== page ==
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Pinwheel slime by markdow Pinwheel slime by markdow
The primary boundary is based on a space-filling curve -- a 3-symbol 2x2 block replacement system.



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This image is dedicated to the Public Domain. There are no restrictions on use. Claiming to be the originator or owner, explicitly or implicitly, is bad karma. A link (if appropriate), a note to markdow30@gmail.com, and credit are appreciated but not required.
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:iconrobin14159265359:
Robin14159265359 Featured By Owner Nov 23, 2009
You sure do like block replacement systems. Looks like the interior's not quite congruent to the exterior - that would have been a nice extra touch. Still cool though. I like the colour scheme.
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:iconmarkdow:
markdow Featured By Owner Nov 23, 2009
Yes, I'd go as far as saying that I have a block replacement system problem. Is there a Recursion Anonymous three step program? I guess it wouldn't be three steps, just one endless step.

I've only found one of these continuous curves that divides a torus into congruent parts, and I wonder if there are others. Some of their beauty is that parts must be congruent.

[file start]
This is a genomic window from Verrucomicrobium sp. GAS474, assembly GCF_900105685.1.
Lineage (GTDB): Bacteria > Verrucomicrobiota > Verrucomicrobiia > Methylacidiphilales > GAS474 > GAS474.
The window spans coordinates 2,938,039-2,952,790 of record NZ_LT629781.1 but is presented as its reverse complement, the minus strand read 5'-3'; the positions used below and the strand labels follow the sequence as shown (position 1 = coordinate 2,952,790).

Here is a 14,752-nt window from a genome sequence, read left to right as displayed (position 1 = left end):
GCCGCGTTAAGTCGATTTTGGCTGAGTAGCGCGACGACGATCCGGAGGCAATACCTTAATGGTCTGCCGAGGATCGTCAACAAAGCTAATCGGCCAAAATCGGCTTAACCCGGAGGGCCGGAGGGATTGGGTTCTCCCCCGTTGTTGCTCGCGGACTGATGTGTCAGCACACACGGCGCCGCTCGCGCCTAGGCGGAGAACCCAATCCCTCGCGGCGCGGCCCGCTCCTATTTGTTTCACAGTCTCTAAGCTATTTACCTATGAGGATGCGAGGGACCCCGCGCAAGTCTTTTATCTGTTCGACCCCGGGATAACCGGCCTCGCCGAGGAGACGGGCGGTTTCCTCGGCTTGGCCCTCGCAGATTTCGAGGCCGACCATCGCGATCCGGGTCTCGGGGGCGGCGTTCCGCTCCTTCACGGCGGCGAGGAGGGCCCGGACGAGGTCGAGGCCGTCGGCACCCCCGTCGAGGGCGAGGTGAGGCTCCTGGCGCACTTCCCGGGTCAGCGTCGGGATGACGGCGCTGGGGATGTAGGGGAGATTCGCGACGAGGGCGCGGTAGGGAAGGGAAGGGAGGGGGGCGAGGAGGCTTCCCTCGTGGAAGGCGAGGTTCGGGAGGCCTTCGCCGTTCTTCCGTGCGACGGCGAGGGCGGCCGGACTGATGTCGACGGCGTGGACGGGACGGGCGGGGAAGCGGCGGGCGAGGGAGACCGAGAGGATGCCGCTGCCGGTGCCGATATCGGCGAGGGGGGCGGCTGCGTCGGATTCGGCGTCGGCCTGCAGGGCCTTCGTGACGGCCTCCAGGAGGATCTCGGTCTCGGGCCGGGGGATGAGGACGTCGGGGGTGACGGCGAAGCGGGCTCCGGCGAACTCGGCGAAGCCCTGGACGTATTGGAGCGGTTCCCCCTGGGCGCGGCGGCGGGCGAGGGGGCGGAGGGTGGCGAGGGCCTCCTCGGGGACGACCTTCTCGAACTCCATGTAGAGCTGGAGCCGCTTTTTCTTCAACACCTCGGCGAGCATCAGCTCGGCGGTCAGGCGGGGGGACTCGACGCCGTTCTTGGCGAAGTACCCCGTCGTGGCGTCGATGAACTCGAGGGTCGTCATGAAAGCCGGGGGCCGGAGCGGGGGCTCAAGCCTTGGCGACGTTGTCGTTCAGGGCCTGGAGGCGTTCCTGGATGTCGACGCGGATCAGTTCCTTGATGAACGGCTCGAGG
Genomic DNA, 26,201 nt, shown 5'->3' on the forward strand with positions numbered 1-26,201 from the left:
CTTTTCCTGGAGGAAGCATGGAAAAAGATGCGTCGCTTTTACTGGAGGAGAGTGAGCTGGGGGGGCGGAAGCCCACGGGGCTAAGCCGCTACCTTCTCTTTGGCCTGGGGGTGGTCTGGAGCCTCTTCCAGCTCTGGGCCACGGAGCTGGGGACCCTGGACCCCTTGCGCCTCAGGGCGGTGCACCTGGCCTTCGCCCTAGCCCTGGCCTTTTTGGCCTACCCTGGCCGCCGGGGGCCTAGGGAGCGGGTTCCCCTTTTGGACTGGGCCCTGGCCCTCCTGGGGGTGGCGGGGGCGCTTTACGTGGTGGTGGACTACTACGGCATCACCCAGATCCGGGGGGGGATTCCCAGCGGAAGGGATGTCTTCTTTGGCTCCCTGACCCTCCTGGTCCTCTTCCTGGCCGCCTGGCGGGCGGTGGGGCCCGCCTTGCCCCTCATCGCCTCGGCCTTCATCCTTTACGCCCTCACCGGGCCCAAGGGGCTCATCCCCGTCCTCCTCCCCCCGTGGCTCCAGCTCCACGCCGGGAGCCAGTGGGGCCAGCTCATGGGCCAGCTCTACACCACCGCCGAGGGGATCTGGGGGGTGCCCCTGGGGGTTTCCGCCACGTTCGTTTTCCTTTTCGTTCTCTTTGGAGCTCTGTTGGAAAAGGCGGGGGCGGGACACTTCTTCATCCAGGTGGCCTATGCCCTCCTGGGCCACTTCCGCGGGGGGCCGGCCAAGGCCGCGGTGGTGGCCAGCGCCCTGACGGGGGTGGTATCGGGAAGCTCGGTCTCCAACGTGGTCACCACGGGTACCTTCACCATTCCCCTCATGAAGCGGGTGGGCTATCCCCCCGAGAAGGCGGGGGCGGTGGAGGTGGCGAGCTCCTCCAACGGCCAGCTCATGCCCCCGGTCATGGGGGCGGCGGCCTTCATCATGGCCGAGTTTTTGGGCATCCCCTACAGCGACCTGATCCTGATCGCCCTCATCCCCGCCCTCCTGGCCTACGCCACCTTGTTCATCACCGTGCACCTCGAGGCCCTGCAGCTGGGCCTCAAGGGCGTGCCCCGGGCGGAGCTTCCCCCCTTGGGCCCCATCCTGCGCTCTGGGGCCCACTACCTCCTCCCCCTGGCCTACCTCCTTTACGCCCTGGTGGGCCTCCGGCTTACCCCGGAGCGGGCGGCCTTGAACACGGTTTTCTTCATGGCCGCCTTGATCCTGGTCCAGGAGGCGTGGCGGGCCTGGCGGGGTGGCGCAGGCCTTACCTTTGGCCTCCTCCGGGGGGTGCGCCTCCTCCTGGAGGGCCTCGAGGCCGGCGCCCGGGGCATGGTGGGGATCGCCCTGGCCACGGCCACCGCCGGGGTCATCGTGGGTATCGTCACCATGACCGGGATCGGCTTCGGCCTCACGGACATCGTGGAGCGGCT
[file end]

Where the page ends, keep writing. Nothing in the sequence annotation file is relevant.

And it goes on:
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:iconrobin14159265359:
Robin14159265359 Featured By Owner Nov 28, 2009
Have you tried allowing the curve to cross over between the top and bottom, or left and right, edges? Otherwise you're restricting yourself a bit when it comes to tiling the torus.
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:iconmarkdow:
markdow Featured By Owner Nov 28, 2009
Yes, and the only restriction is that the crossing points connect on the torus. But there are only so many such curves described by a short rule system (I don't know how many), and most either don't meet this criterion, or just aren't symmetric in this sense.

The Hilbert curve can divide a torus, but into two different parts. I think there are combinations of Hilbert curves(e.g. four linked curves in a 2x2 array) that do the trick, but it's a bit of a cheat to have repeated curves. I'll look for another fully non-periodic division. This is the one example I've found.
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:iconrobin14159265359:
Robin14159265359 Featured By Owner Dec 5, 2009
That's quite cool, although I find the long connected diagonals aesthetically unappealing. It would be nice if you could find something a bit more "organic-looking", if you'll forgive the vaguely-defined term.
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:iconcluke111:
Cluke111 Featured By Owner Nov 18, 2009
...and it looks good as well. Reminds me of a wooden, "find your way to the centre of the maze" boardgame.
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November 18, 2009
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